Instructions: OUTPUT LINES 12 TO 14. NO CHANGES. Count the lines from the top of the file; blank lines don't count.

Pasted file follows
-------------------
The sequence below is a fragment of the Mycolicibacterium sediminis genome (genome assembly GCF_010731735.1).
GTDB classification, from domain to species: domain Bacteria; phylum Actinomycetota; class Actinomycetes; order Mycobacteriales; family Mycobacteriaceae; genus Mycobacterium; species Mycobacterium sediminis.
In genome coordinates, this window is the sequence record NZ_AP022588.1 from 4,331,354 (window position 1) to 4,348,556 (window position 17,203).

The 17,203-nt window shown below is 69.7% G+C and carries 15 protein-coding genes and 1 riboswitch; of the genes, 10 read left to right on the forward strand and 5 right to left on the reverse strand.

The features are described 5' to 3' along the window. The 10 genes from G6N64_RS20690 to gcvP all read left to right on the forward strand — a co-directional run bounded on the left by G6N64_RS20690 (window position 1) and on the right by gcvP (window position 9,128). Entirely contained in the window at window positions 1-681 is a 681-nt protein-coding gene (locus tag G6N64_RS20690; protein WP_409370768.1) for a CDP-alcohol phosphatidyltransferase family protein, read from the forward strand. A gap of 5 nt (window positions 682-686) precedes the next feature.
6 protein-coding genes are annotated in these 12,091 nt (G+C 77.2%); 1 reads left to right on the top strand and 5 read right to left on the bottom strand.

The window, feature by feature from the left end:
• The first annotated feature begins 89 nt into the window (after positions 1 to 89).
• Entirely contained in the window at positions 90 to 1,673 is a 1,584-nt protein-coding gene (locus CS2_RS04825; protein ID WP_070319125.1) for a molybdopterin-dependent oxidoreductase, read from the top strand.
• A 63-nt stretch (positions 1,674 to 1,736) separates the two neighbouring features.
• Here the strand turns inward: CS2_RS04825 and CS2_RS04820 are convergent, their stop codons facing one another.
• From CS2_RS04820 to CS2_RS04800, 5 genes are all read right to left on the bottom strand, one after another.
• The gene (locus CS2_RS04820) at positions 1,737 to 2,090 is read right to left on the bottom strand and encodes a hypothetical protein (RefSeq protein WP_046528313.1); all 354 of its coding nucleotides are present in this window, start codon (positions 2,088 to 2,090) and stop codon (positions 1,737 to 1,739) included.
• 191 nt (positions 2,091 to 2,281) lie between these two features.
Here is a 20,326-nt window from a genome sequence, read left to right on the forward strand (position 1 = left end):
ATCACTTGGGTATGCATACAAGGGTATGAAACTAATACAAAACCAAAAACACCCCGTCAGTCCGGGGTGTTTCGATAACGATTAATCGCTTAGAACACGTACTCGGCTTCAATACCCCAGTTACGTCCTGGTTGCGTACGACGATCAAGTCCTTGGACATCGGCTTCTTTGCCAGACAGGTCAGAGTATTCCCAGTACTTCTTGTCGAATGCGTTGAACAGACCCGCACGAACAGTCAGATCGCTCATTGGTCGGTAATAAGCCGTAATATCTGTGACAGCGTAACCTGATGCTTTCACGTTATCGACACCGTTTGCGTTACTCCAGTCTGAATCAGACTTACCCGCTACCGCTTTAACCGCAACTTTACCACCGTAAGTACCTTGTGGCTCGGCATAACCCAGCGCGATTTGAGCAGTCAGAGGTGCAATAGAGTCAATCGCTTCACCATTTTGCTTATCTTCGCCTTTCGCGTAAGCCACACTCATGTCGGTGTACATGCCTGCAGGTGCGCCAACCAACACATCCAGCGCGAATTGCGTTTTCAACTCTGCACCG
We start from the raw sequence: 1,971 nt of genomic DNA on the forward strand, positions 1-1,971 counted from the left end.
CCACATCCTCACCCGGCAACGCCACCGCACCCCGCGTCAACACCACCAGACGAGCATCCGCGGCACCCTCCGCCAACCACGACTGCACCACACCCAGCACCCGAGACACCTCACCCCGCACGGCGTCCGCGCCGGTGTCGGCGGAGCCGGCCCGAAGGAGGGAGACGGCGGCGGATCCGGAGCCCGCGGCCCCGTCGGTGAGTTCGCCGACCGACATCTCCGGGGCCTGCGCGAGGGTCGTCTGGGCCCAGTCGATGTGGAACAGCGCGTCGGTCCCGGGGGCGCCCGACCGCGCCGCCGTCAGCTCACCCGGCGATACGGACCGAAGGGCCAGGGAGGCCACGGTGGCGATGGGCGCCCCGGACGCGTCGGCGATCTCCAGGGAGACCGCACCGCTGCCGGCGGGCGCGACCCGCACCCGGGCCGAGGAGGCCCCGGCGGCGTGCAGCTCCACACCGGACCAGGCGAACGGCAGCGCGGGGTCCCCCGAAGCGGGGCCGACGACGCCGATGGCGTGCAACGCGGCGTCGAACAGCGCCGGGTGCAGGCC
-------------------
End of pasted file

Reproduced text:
• From CS2_RS04820 to CS2_RS04800, 5 genes are all read right to left on the bottom strand, one after another.
• The gene (locus CS2_RS04820) at positions 1,737 to 2,090 is read right to left on the bottom strand and encodes a hypothetical protein (RefSeq protein WP_046528313.1); all 354 of its coding nucleotides are present in this window, start codon (positions 2,088 to 2,090) and stop codon (positions 1,737 to 1,739) included.
• 191 nt (positions 2,091 to 2,281) lie between these two features.